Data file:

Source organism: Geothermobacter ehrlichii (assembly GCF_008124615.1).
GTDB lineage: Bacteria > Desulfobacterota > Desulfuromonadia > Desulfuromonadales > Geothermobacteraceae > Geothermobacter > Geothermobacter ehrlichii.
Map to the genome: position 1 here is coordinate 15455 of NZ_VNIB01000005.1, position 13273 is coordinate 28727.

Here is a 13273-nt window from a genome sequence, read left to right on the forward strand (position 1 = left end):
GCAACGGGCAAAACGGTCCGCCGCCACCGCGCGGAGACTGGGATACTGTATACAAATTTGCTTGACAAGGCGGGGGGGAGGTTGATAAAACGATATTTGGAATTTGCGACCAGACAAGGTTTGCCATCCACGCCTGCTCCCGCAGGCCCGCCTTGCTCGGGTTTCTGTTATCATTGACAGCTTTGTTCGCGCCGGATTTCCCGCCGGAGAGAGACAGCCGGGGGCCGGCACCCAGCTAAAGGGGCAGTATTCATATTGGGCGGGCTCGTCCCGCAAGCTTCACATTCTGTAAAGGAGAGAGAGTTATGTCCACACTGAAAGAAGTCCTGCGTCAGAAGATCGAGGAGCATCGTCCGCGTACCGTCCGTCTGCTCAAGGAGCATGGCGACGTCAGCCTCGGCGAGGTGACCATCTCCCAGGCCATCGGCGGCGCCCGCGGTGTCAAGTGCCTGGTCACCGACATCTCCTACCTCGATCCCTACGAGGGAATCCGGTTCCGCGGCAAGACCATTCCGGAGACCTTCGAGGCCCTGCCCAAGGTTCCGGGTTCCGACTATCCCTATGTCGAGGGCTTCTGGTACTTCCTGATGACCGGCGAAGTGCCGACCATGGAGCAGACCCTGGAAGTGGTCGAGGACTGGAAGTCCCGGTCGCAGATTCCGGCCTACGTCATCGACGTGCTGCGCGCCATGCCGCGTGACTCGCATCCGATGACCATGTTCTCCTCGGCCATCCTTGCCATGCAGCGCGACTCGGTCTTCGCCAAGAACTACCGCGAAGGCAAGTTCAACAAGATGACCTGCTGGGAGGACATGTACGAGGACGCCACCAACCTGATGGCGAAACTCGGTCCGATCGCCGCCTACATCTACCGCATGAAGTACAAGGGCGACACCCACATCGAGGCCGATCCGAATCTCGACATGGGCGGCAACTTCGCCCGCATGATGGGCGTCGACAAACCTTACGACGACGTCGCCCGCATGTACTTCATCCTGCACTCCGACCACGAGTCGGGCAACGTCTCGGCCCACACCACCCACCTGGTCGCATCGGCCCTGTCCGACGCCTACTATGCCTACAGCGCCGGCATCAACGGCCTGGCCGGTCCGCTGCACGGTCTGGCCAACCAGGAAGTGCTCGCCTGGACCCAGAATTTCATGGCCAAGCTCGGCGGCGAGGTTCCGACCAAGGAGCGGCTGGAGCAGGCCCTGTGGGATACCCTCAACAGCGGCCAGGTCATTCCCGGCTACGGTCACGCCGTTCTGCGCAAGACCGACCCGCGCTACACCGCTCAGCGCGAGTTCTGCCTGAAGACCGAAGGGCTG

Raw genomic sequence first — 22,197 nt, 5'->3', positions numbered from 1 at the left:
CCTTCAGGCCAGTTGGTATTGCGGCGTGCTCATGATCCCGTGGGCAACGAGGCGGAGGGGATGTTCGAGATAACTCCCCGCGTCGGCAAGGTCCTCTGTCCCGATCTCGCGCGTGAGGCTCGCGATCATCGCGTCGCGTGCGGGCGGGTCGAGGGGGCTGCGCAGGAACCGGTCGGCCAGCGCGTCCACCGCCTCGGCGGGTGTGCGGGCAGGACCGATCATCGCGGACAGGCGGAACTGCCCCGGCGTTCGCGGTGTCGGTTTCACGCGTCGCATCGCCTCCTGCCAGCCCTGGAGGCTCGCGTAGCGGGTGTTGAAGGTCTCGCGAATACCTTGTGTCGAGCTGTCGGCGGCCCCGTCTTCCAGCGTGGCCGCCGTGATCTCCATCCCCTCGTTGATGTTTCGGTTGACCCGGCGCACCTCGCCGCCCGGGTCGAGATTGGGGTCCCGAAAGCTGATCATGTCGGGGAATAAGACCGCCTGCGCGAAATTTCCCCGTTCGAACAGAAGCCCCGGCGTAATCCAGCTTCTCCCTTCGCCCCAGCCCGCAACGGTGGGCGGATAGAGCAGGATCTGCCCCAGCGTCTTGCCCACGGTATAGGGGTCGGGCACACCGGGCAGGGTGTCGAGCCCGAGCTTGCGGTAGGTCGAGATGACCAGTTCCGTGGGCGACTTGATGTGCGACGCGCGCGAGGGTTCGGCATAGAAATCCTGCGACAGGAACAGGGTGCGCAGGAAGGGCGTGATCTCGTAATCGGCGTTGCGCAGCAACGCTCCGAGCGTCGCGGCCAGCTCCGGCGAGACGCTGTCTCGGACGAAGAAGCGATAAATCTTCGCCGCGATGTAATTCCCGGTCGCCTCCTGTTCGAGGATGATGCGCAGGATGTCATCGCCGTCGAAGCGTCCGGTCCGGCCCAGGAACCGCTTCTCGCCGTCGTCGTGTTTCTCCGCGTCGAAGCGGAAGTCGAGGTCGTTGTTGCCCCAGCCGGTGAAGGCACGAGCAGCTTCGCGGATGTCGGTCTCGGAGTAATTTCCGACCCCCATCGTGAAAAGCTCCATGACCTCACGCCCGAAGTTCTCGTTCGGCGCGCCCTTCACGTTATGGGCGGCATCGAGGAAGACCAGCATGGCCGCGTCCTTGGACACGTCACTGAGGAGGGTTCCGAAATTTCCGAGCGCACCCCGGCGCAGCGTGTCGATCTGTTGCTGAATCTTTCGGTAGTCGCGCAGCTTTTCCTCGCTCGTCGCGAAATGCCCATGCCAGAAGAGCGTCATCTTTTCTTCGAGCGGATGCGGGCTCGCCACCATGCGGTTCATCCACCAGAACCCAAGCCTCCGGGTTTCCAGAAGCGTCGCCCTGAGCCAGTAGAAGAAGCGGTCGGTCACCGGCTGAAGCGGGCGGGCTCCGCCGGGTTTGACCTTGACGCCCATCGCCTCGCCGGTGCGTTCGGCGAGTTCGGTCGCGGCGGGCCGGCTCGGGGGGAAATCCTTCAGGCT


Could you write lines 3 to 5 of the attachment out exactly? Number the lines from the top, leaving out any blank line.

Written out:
Map to the genome: position 1 here is coordinate 15455 of NZ_VNIB01000005.1, position 13273 is coordinate 28727.

Here is a 13273-nt window from a genome sequence, read left to right on the forward strand (position 1 = left end):
GCAACGGGCAAAACGGTCCGCCGCCACCGCGCGGAGACTGGGATACTGTATACAAATTTGCTTGACAAGGCGGGGGGGAGGTTGATAAAACGATATTTGGAATTTGCGACCAGACAAGGTTTGCCATCCACGCCTGCTCCCGCAGGCCCGCCTTGCTCGGGTTTCTGTTATCATTGACAGCTTTGTTCGCGCCGGATTTCCCGCCGGAGAGAGACAGCCGGGGGCCGGCACCCAGCTAAAGGGGCAGTATTCATATTGGGCGGGCTCGTCCCGCAAGCTTCACATTCTGTAAAGGAGAGAGAGTTATGTCCACACTGAAAGAAGTCCTGCGTCAGAAGATCGAGGAGCATCGTCCGCGTACCGTCCGTCTGCTCAAGGAGCATGGCGACGTCAGCCTCGGCGAGGTGACCATCTCCCAGGCCATCGGCGGCGCCCGCGGTGTCAAGTGCCTGGTCACCGACATCTCCTACCTCGATCCCTACGAGGGAATCCGGTTCCGCGGCAAGACCATTCCGGAGACCTTCGAGGCCCTGCCCAAGGTTCCGGGTTCCGACTATCCCTATGTCGAGGGCTTCTGGTACTTCCTGATGACCGGCGAAGTGCCGACCATGGAGCAGACCCTGGAAGTGGTCGAGGACTGGAAGTCCCGGTCGCAGATTCCGGCCTACGTCATCGACGTGCTGCGCGCCATGCCGCGTGACTCGCATCCGATGACCATGTTCTCCTCGGCCATCCTTGCCATGCAGCGCGACTCGGTCTTCGCCAAGAACTACCGCGAAGGCAAGTTCAACAAGATGACCTGCTGGGAGGACATGTACGAGGACGCCACCAACCTGATGGCGAAACTCGGTCCGATCGCCGCCTACATCTACCGCATGAAGTACAAGGGCGACACCCACATCGAGGCCGATCCGAATCTCGACATGGGCGGCAACTTCGCCCGCATGATGGGCGTCGACAAACCTTACGACGACGTCGCCCGCATGTACTTCATCCTGCACTCCGACCACGAGTCGGGCAACGTCTCGGCCCACACCACCCACCTGGTCGCATCGGCCCTGTCCGACGCCTACTATGCCTACAGCGCCGGCATCAACGGCCTGGCCGGTCCGCTGCACGGTCTGGCCAACCAGGAAGTGCTCGCCTGGACCCAGAATTTCATGGCCAAGCTCGGCGGCGAGGTTCCGACCAAGGAGCGGCTGGAGCAGGCCCTGTGGGATACCCTCAACAGCGGCCAGGTCATTCCCGGCTACGGTCACGCCGTTCTGCGCAAGACCGACCCGCGCTACACCGCTCAGCGCGAGTTCTGCCTGAAGACCGAAGGGCTG